My Not So Secret Diary

The Ripple Effect

The Ripple Effect
If you search online for the ripple effect, the top hit describing it is, “the continuing and spreading results of an event or an action.”

I used to think the only person my drinking affected was me. What I mean by that is that it was my body, my health and my wellbeing that was directly affected, no one else’s. I considered it very different to smoking for example, where second-hand smoke affects others, or gambling, where I might lose money that wasn’t mine. In my mind my addiction was different, and of course being as it is so socially accepted, I decided everything else would be okay. Although one of my priorities became wine, it didn’t change my other priorities. I loved my kids and always kept them safe. I held down a high pressure job and I know I did it well. My house was always clean and tidy, and I never let anything slide… but… underneath that charade I wasn’t okay, and that came out in other ways, like a lack of time and patience. Like me prioritising things so I could be at home and have a drink rather than be out and about. I just couldn’t see that at the time.

Addiction, whether you like it or not ripples out from the person using the substance. It ripples through our lives, affecting everything it touches to some extent. It might not even be a direct impact, like anger or violence, but I often wonder about the messages we send out to others, like our children who consciously or not, see us turn to alcohol for so many different reasons and come to see it as normal.

It all sounds so negative, but on the other hand, in the same way, sobriety also ripples through our lives. We don’t have to go on a crusade to convert people, but instead, by recovering loudly, we allow others to see what we’ve done, how we’ve overcome our challenges and perhaps inspire them to do something similar. My mission isn’t to convince people not to drink. Whether someone else drinks or not isn’t my choice and I know I wouldn’t and didn’t react well to anyone questioning my drinking. Instead I’m open and honest, not just about how much I like living alcohol free, and how much freedom it’s given me, but also the challenges I’ve faced along the way, because I want others to be aware that it’s not all smooth sailing, but it is a journey worth taking.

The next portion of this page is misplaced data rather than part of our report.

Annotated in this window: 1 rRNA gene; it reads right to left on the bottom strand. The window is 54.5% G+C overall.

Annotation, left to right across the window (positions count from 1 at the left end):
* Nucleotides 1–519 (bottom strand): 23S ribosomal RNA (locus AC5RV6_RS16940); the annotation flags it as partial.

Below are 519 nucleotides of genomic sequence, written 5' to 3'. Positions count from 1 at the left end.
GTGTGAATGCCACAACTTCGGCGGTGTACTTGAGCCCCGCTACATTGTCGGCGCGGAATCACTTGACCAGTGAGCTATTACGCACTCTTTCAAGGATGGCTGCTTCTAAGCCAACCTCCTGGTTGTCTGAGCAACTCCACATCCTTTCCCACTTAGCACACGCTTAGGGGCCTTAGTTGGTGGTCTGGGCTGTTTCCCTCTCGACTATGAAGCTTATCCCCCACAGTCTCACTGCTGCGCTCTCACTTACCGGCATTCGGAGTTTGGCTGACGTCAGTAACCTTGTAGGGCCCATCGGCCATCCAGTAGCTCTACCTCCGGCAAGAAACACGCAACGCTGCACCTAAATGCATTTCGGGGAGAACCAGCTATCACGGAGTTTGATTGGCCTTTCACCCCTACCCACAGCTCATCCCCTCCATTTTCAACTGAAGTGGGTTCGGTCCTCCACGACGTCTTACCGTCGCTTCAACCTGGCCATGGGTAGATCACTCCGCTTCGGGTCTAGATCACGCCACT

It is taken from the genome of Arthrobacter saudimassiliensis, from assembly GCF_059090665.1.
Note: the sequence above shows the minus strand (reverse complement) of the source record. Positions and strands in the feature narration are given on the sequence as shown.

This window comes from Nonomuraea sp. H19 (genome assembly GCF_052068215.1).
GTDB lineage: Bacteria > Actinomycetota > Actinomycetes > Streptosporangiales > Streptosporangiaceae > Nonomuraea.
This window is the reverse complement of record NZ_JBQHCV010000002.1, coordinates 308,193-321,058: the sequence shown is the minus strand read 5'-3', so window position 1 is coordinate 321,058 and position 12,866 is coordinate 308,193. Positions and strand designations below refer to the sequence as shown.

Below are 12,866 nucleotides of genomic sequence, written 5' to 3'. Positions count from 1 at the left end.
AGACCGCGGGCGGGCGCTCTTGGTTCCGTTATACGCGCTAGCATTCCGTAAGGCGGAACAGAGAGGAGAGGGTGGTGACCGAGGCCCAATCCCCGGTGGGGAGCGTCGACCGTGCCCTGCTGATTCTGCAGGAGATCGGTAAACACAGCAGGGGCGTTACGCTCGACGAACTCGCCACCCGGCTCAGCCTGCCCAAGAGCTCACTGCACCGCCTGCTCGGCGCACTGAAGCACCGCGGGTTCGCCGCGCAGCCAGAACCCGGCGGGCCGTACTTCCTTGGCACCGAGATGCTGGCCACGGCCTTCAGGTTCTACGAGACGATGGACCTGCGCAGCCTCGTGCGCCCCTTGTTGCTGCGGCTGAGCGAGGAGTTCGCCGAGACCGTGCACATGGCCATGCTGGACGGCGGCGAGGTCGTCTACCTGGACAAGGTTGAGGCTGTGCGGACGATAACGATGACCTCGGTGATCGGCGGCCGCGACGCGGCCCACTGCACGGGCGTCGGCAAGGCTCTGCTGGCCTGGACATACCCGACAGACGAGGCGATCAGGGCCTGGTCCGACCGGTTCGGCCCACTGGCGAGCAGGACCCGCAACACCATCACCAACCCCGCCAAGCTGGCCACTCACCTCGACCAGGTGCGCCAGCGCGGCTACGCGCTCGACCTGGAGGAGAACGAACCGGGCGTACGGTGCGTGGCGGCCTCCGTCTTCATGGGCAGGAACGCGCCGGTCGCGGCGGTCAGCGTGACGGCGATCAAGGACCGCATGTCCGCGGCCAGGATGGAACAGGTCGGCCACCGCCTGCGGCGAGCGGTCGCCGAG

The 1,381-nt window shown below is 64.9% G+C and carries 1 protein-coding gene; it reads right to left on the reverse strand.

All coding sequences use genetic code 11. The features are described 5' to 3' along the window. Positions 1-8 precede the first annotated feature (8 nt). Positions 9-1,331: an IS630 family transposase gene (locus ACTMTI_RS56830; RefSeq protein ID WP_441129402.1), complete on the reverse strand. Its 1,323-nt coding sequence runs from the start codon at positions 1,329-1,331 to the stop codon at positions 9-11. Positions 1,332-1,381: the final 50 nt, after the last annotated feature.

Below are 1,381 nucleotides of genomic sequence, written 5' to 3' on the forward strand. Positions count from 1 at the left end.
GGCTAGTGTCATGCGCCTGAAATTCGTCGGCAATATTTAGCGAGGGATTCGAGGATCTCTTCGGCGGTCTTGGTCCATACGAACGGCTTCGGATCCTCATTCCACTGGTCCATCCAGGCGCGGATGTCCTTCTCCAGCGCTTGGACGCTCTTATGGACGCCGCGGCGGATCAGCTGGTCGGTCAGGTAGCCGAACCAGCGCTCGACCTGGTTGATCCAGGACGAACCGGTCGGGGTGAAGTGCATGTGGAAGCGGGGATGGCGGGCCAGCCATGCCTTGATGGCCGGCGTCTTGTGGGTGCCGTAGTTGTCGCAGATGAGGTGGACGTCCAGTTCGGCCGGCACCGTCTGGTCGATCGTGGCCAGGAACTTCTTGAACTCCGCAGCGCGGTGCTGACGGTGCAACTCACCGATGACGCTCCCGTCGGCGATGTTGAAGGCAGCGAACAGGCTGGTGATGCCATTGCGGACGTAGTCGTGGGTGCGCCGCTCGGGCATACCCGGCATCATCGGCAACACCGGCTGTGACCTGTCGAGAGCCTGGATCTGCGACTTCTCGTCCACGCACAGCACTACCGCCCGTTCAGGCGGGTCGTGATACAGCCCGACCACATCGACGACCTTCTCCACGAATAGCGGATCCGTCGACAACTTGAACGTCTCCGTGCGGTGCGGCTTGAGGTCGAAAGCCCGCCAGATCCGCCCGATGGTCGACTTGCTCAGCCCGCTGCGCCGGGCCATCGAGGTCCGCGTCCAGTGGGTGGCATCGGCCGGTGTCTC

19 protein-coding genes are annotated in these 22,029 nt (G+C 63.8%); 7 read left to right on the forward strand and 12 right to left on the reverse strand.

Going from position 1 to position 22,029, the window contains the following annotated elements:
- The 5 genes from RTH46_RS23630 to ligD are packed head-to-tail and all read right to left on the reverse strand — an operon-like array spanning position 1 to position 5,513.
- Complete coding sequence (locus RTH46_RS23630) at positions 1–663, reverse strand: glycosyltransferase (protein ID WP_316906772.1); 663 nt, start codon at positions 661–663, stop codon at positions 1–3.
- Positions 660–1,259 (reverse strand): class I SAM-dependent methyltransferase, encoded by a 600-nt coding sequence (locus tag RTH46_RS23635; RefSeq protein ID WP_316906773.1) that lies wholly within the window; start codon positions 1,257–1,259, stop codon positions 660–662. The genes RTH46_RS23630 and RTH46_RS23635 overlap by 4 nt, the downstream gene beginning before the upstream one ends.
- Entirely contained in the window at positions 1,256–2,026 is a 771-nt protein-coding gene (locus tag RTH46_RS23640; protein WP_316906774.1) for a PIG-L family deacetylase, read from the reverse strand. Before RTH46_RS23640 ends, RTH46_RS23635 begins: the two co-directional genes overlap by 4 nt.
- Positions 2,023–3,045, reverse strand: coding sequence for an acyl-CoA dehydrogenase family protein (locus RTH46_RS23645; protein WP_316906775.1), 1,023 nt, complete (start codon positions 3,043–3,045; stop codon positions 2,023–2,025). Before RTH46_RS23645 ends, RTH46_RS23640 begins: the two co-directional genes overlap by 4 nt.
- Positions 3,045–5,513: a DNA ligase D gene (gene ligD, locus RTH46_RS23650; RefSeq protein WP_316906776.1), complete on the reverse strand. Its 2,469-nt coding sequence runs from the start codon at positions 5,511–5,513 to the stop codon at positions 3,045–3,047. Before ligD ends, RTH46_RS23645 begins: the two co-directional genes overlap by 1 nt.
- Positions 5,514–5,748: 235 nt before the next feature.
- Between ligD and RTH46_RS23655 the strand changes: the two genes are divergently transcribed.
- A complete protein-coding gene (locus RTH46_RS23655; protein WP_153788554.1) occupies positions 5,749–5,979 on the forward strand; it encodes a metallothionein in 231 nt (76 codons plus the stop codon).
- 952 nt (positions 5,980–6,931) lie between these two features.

When I first got sober, it was still quite a taboo subject. People were beginning to talk more, but it felt as if they’d take a look around to see who was listening first. If I joined a group, I did it with a fake name so people I knew wouldn’t know. I haven’t felt like that in a long time now. Yes, I’ve been through a lot, and there’s a lot I’m not proud of, but what I’ve been through has got me to where I am now, and that’s the message that I want to ripple out. I want people to know that it’s okay, you can come from a dark place and move out into the light. Life without alcohol is good, despite what a lot of advertising tells us. We don’t need it, and it certainly wouldn’t make my life any better, in fact, I think it would ruin it.

Be conscious of the messages you let ripple out, you don’t know who they might affect, and who might be waiting to hear something that will help them.

Take care of yourselves.
Claire xx